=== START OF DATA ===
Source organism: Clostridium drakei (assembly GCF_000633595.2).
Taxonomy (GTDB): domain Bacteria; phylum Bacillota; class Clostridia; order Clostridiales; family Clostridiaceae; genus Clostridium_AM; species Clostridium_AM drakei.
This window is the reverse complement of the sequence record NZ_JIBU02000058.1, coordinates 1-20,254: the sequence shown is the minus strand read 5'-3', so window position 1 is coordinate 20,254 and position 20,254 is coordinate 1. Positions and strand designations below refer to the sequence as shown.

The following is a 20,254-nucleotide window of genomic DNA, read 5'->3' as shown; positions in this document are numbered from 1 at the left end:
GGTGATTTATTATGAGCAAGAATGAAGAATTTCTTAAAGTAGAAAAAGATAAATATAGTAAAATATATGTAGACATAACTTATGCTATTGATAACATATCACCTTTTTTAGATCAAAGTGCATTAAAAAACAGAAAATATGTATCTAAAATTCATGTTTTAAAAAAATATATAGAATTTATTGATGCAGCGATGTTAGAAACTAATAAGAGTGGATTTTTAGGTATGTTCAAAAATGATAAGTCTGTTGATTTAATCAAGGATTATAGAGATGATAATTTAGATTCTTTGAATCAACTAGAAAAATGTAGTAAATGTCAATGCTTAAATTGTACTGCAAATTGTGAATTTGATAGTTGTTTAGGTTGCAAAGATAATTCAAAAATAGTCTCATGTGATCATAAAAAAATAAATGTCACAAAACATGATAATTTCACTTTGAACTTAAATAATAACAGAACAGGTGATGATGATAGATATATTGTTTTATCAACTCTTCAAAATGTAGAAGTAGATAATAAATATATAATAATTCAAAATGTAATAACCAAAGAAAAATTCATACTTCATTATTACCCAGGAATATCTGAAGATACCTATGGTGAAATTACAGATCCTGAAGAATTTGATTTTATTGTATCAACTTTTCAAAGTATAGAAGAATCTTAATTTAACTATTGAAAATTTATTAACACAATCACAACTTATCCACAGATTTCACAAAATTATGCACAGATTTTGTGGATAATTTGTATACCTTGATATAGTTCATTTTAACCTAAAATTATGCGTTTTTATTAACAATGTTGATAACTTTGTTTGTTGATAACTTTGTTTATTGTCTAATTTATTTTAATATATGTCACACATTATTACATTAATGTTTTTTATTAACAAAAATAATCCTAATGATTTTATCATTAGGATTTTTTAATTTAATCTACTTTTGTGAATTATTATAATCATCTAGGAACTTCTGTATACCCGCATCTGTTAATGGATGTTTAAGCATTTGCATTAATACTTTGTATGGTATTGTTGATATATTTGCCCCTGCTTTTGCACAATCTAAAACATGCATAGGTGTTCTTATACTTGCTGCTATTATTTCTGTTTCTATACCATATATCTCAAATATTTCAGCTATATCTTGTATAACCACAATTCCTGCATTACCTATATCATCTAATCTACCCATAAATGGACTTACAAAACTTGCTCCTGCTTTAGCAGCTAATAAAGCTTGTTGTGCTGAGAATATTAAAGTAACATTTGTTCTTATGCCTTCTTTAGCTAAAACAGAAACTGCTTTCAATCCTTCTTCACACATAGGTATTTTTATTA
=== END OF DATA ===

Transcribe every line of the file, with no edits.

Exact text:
Source organism: Clostridium drakei (assembly GCF_000633595.2).
Taxonomy (GTDB): domain Bacteria; phylum Bacillota; class Clostridia; order Clostridiales; family Clostridiaceae; genus Clostridium_AM; species Clostridium_AM drakei.
This window is the reverse complement of the sequence record NZ_JIBU02000058.1, coordinates 1-20,254: the sequence shown is the minus strand read 5'-3', so window position 1 is coordinate 20,254 and position 20,254 is coordinate 1. Positions and strand designations below refer to the sequence as shown.

The following is a 20,254-nucleotide window of genomic DNA, read 5'->3' as shown; positions in this document are numbered from 1 at the left end:
GGTGATTTATTATGAGCAAGAATGAAGAATTTCTTAAAGTAGAAAAAGATAAATATAGTAAAATATATGTAGACATAACTTATGCTATTGATAACATATCACCTTTTTTAGATCAAAGTGCATTAAAAAACAGAAAATATGTATCTAAAATTCATGTTTTAAAAAAATATATAGAATTTATTGATGCAGCGATGTTAGAAACTAATAAGAGTGGATTTTTAGGTATGTTCAAAAATGATAAGTCTGTTGATTTAATCAAGGATTATAGAGATGATAATTTAGATTCTTTGAATCAACTAGAAAAATGTAGTAAATGTCAATGCTTAAATTGTACTGCAAATTGTGAATTTGATAGTTGTTTAGGTTGCAAAGATAATTCAAAAATAGTCTCATGTGATCATAAAAAAATAAATGTCACAAAACATGATAATTTCACTTTGAACTTAAATAATAACAGAACAGGTGATGATGATAGATATATTGTTTTATCAACTCTTCAAAATGTAGAAGTAGATAATAAATATATAATAATTCAAAATGTAATAACCAAAGAAAAATTCATACTTCATTATTACCCAGGAATATCTGAAGATACCTATGGTGAAATTACAGATCCTGAAGAATTTGATTTTATTGTATCAACTTTTCAAAGTATAGAAGAATCTTAATTTAACTATTGAAAATTTATTAACACAATCACAACTTATCCACAGATTTCACAAAATTATGCACAGATTTTGTGGATAATTTGTATACCTTGATATAGTTCATTTTAACCTAAAATTATGCGTTTTTATTAACAATGTTGATAACTTTGTTTGTTGATAACTTTGTTTATTGTCTAATTTATTTTAATATATGTCACACATTATTACATTAATGTTTTTTATTAACAAAAATAATCCTAATGATTTTATCATTAGGATTTTTTAATTTAATCTACTTTTGTGAATTATTATAATCATCTAGGAACTTCTGTATACCCGCATCTGTTAATGGATGTTTAAGCATTTGCATTAATACTTTGTATGGTATTGTTGATATATTTGCCCCTGCTTTTGCACAATCTAAAACATGCATAGGTGTTCTTATACTTGCTGCTATTATTTCTGTTTCTATACCATATATCTCAAATATTTCAGCTATATCTTGTATAACCACAATTCCTGCATTACCTATATCATCTAATCTACCCATAAATGGACTTACAAAACTTGCTCCTGCTTTAGCAGCTAATAAAGCTTGTTGTGCTGAGAATATTAAAGTAACATTTGTTCTTATGCCTTCTTTAGCTAAAACAGAAACTGCTTTCAATCCTTCTTCACACATAGGTATTTTTATTA